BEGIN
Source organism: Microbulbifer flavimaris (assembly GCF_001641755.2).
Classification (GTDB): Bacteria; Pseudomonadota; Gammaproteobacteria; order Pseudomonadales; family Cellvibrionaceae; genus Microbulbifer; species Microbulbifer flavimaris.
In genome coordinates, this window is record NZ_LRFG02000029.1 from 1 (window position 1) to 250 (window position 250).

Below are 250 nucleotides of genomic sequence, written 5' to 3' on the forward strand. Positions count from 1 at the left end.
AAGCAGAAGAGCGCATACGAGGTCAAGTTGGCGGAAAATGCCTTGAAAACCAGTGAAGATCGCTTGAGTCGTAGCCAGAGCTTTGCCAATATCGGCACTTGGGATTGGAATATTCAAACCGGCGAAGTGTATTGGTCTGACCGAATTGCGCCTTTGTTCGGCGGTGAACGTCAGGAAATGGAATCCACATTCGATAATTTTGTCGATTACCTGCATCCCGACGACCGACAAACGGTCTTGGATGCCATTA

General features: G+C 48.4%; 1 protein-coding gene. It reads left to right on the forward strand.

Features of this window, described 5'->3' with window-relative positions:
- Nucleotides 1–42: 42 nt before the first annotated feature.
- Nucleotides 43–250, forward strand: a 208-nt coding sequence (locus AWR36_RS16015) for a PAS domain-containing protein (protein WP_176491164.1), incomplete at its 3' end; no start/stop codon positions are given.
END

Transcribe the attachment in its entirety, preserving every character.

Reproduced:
Source organism: Microbulbifer flavimaris (assembly GCF_001641755.2).
Classification (GTDB): Bacteria; Pseudomonadota; Gammaproteobacteria; order Pseudomonadales; family Cellvibrionaceae; genus Microbulbifer; species Microbulbifer flavimaris.
In genome coordinates, this window is record NZ_LRFG02000029.1 from 1 (window position 1) to 250 (window position 250).

Below are 250 nucleotides of genomic sequence, written 5' to 3' on the forward strand. Positions count from 1 at the left end.
AAGCAGAAGAGCGCATACGAGGTCAAGTTGGCGGAAAATGCCTTGAAAACCAGTGAAGATCGCTTGAGTCGTAGCCAGAGCTTTGCCAATATCGGCACTTGGGATTGGAATATTCAAACCGGCGAAGTGTATTGGTCTGACCGAATTGCGCCTTTGTTCGGCGGTGAACGTCAGGAAATGGAATCCACATTCGATAATTTTGTCGATTACCTGCATCCCGACGACCGACAAACGGTCTTGGATGCCATTA

General features: G+C 48.4%; 1 protein-coding gene. It reads left to right on the forward strand.

Features of this window, described 5'->3' with window-relative positions:
- Nucleotides 1–42: 42 nt before the first annotated feature.
- Nucleotides 43–250, forward strand: a 208-nt coding sequence (locus AWR36_RS16015) for a PAS domain-containing protein (protein WP_176491164.1), incomplete at its 3' end; no start/stop codon positions are given.